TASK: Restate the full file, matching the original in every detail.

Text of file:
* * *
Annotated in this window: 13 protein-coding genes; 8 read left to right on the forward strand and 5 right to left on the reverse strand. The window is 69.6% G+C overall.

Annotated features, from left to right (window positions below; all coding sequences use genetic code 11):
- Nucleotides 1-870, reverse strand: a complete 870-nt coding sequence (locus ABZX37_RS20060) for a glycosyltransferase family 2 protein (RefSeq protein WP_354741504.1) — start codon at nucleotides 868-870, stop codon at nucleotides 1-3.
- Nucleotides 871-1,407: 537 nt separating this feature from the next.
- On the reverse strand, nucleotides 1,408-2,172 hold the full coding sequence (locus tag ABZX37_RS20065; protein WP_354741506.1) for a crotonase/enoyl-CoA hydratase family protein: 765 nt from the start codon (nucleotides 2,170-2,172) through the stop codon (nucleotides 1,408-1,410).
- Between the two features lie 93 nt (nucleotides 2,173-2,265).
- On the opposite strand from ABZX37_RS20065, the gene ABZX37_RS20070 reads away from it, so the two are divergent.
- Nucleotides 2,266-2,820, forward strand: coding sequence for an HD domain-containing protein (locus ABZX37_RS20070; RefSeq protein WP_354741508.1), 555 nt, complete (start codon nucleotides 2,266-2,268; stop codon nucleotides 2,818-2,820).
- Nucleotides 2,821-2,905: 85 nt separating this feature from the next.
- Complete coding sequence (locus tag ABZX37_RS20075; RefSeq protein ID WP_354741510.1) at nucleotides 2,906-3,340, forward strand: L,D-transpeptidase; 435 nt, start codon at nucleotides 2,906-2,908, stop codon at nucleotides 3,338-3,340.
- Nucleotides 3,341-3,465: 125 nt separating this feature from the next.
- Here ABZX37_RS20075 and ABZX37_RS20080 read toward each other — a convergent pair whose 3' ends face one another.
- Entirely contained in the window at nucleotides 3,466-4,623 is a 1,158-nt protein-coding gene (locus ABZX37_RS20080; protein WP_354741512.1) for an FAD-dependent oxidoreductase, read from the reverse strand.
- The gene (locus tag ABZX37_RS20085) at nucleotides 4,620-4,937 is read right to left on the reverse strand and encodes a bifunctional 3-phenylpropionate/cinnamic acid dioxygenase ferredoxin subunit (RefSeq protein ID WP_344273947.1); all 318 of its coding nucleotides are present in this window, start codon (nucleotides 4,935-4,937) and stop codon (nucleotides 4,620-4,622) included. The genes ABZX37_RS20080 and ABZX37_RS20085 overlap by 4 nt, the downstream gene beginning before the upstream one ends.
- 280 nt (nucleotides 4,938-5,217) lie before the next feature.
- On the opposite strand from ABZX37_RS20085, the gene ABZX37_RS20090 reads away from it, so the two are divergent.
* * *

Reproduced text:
Annotated in this window: 13 protein-coding genes; 8 read left to right on the forward strand and 5 right to left on the reverse strand. The window is 69.6% G+C overall.

Annotated features, from left to right (window positions below; all coding sequences use genetic code 11):
- Nucleotides 1-870, reverse strand: a complete 870-nt coding sequence (locus ABZX37_RS20060) for a glycosyltransferase family 2 protein (RefSeq protein WP_354741504.1) — start codon at nucleotides 868-870, stop codon at nucleotides 1-3.
- Nucleotides 871-1,407: 537 nt separating this feature from the next.
- On the reverse strand, nucleotides 1,408-2,172 hold the full coding sequence (locus tag ABZX37_RS20065; protein WP_354741506.1) for a crotonase/enoyl-CoA hydratase family protein: 765 nt from the start codon (nucleotides 2,170-2,172) through the stop codon (nucleotides 1,408-1,410).
- Between the two features lie 93 nt (nucleotides 2,173-2,265).
- On the opposite strand from ABZX37_RS20065, the gene ABZX37_RS20070 reads away from it, so the two are divergent.
- Nucleotides 2,266-2,820, forward strand: coding sequence for an HD domain-containing protein (locus ABZX37_RS20070; RefSeq protein WP_354741508.1), 555 nt, complete (start codon nucleotides 2,266-2,268; stop codon nucleotides 2,818-2,820).
- Nucleotides 2,821-2,905: 85 nt separating this feature from the next.
- Complete coding sequence (locus tag ABZX37_RS20075; RefSeq protein ID WP_354741510.1) at nucleotides 2,906-3,340, forward strand: L,D-transpeptidase; 435 nt, start codon at nucleotides 2,906-2,908, stop codon at nucleotides 3,338-3,340.
- Nucleotides 3,341-3,465: 125 nt separating this feature from the next.
- Here ABZX37_RS20075 and ABZX37_RS20080 read toward each other — a convergent pair whose 3' ends face one another.
- Entirely contained in the window at nucleotides 3,466-4,623 is a 1,158-nt protein-coding gene (locus ABZX37_RS20080; protein WP_354741512.1) for an FAD-dependent oxidoreductase, read from the reverse strand.
- The gene (locus tag ABZX37_RS20085) at nucleotides 4,620-4,937 is read right to left on the reverse strand and encodes a bifunctional 3-phenylpropionate/cinnamic acid dioxygenase ferredoxin subunit (RefSeq protein ID WP_344273947.1); all 318 of its coding nucleotides are present in this window, start codon (nucleotides 4,935-4,937) and stop codon (nucleotides 4,620-4,622) included. The genes ABZX37_RS20080 and ABZX37_RS20085 overlap by 4 nt, the downstream gene beginning before the upstream one ends.
- 280 nt (nucleotides 4,938-5,217) lie before the next feature.
- On the opposite strand from ABZX37_RS20085, the gene ABZX37_RS20090 reads away from it, so the two are divergent.